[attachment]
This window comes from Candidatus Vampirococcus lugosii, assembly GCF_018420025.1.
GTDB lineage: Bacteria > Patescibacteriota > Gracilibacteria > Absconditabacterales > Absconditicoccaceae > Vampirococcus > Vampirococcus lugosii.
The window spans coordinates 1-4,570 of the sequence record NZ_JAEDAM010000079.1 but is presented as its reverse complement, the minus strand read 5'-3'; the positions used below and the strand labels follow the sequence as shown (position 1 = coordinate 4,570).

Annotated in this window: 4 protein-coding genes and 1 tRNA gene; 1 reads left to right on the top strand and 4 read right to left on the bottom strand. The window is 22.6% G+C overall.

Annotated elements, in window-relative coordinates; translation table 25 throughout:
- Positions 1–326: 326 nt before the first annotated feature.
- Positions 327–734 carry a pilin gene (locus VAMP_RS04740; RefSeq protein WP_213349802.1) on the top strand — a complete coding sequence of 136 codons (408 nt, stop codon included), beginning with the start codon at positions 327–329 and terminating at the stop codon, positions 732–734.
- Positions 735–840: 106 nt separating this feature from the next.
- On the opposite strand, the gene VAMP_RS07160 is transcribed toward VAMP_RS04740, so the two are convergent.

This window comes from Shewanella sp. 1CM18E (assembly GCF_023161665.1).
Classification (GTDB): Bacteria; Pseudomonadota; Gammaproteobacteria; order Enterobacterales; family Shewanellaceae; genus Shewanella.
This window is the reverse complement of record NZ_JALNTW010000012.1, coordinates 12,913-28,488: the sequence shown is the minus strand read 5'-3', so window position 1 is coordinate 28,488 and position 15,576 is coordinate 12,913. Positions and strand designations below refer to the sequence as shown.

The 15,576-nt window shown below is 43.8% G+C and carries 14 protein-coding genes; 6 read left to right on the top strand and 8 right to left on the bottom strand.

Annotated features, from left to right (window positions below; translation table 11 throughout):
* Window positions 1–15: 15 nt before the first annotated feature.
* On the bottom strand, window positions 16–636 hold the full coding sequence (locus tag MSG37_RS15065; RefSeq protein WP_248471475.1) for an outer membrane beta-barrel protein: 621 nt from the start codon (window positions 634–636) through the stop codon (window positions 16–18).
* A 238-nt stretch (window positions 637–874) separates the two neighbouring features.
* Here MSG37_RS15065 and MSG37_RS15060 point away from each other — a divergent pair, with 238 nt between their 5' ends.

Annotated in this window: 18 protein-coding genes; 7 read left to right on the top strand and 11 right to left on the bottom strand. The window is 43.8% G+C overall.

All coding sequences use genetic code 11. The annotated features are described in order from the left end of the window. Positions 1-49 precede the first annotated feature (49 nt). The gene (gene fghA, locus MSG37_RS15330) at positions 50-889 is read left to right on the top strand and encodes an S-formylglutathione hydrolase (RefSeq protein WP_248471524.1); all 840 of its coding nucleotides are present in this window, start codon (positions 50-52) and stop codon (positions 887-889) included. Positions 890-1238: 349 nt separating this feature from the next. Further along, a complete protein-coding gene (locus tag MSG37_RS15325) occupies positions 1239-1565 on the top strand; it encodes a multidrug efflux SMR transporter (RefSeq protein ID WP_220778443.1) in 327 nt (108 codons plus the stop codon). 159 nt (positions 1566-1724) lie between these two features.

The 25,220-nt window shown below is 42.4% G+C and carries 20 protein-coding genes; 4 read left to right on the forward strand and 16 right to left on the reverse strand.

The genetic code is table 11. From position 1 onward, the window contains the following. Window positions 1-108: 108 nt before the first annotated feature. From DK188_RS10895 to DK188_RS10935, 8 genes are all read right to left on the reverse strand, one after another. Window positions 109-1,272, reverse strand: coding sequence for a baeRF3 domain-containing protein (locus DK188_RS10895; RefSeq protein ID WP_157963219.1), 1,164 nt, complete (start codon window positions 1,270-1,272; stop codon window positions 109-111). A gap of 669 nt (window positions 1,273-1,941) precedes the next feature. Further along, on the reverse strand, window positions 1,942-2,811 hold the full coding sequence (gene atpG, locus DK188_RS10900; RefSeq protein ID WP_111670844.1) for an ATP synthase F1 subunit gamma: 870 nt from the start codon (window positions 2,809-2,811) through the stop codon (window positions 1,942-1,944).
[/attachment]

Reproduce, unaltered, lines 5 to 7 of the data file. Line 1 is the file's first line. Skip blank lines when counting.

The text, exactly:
Annotated elements, in window-relative coordinates; translation table 25 throughout:
- Positions 1–326: 326 nt before the first annotated feature.
- Positions 327–734 carry a pilin gene (locus VAMP_RS04740; RefSeq protein WP_213349802.1) on the top strand — a complete coding sequence of 136 codons (408 nt, stop codon included), beginning with the start codon at positions 327–329 and terminating at the stop codon, positions 732–734.